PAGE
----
When you imagine that kind of person, that kind of person that seems so different from you that you either revere the mystery of who and how they are, or your frustration with their being charges you on all levels.

Relationship vs. Polarity

To love and revere the mystery of someone’s existence is at the opposite end of the spectrum of that all-consuming frustration.

This is polarity: How different are you from the other person in a way that charges you, positively or negatively, in a way that nearly consumes you.

Polarity is separateness.

Of course, polarity is a spectrum. You don’t have to hate someone to feel apart from them. You could just feel…sort of…different.

And as you feel less and less different, and more and more the same, this is what defines relationship.

Relationship is similarity.

Imagine a line moving through you, infinitely, from your left to your right. On the left are your negative feelings. On the right are your positive feelings. The further you move away from yourself to the left or the right, this is how wonderful or terrible those feelings are that come up about someone.

Maybe someone hurt you terribly and you still have anger toward them. That would be far to your left. Maybe you love someone so deeply that you’d do anything for them. That would be far to your right.

Placing someone on this line will give you a sense of your polarity with them.

And you, right in the middle, the closer they are to you, that is how much you relate to them similarly. That is the quality of “relationship.”

This can shift, too. In one moment, you might love your partner so deeply that you’d do anything for them. In the next, you may want to destroy them in the midst of your rage at their loss of presence. In the next, you might wonder how it is that you so easily get along…how things could be so easy with someone else.

Your sense of relationship and polarity with someone is always shifting, moment to moment.

Do You Want Passion?
You Must Cultivate Polarity.

When you talk about how “the passion is gone,” what you are really saying, deep down, is that you know each other so well, there are no surprises. You know each other so well and you give each other so much of what (you think) the other needs, that things are really pleasant, comfortable, and unsurprising.

If you want passion, you must bring polarity back into your relationship. You must look more at your differences than you have been.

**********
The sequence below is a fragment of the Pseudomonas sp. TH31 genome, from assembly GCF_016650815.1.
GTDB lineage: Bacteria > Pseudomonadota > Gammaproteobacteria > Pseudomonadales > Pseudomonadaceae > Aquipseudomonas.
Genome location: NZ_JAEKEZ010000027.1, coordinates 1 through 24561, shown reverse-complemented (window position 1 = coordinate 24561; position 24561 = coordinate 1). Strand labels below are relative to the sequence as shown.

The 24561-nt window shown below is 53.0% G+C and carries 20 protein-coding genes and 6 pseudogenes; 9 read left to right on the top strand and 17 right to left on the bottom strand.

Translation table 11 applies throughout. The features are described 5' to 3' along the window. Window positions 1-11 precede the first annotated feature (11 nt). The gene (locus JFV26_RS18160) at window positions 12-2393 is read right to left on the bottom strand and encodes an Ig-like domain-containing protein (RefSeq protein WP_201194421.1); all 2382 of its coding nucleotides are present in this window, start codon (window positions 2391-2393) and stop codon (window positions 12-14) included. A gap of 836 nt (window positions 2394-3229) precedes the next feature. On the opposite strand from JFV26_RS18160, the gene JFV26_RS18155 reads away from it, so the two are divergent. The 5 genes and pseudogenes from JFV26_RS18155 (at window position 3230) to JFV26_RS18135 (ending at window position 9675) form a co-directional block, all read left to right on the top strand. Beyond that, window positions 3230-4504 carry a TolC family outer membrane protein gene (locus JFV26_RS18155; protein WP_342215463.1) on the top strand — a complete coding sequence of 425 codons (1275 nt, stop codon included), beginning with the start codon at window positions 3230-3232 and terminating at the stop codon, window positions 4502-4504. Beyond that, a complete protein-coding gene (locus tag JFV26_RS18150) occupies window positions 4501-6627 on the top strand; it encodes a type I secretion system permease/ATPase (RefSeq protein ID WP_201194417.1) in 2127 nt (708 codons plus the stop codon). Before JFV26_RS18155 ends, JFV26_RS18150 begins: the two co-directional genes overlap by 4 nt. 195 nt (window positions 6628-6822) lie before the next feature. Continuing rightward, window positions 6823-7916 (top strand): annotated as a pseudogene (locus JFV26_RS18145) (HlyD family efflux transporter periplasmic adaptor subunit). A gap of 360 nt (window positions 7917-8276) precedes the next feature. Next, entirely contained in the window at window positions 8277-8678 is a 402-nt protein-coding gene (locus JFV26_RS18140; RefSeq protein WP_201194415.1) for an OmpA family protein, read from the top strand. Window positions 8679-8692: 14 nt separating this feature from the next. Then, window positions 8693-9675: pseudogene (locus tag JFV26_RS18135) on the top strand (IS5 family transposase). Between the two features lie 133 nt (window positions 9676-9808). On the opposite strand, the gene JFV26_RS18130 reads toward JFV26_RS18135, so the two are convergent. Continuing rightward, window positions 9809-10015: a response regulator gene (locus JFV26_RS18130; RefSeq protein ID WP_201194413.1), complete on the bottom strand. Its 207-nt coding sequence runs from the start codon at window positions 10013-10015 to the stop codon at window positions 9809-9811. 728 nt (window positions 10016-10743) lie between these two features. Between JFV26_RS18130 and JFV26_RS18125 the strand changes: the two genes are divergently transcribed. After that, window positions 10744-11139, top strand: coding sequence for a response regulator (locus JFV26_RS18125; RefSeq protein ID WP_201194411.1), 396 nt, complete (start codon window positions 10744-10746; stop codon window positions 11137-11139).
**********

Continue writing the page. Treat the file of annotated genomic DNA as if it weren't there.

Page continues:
Ideally, if you want only positive polarity (And, in your feminine, you would be miserable to have only good things for all of eternity. How miserably boring.), you see those differences and appreciate, love, and revere the mystery of the Other.

But, chances are, you’ll also want some negative polarity in there. Some banter… Teasing… Biting… Spanking… Poking at each other and pushing the other’s buttons… And, sometimes, you’ll want to burn his record collection. Right in front of him. And everyone else. In a crowded parking lot…of a record store.

Playing in The Edges of Polarity

The ultimate offering of the feminine is your surrender. Of the masculine, presence.

In the throes of anger and reverence, hatred and worship, love and apathy, you can move to the edges of polarity by offering your fullest surrender only to his deepest presence.

Some moments, you will lead with your surrender. Some moments, he will lead with his presence.

Casablanca would have been an entirely different movie if Humphrey Bogart had been less present or if Ingrid Bergman had been less surrendered.

But the moment when Humphrey Bogart delivers the famous line…

…it doesn’t take much to see that the problems of three little people don’t amount to a hill of beans in this crazy world. Someday you’ll understand that.

…there’s a separation he creates between himself and Ingrid Bergman by minimizing what they both know they have.

If he had said “I love you, and we will meet again one day.” it would have brought them closer and the entire tone of the movie would shift. But it’s the separateness he creates that makes the magic of that scene, the movie, and the polarity between the two.

If you want more passion in your relationship, it is only in allowing your differences that you give passion the room to flourish.

Calling Forth the Masculine by Allowing Your Unbridled Emotions


It is a common misconception that men are emotionally unavailable. While we may process our feelings in a different manner than you (more inwardly and slower), there’s a secret that no one shares:

We men are more fascinated and more drawn to your feelings than we are to our own.

For us, your feelings are one of the greatest mysteries of the universe; a source of wonder and awe, a source of pleasure, and a source of service.

Yes. Even the negative feelings. Yes, even when you’re upset with us.

With good reason, you often keep your true feelings from men. The lack of response or attention or presence from men is confusing; men never seem to respond to your deepest nature in a way that you know exists, and you feel unseen, unheard, and unmet. It is lonely. You are left yearning for more…a deeper and fuller intimacy which you can taste on the tip of your tongue, but can’t quite swallow the fact you are holding back.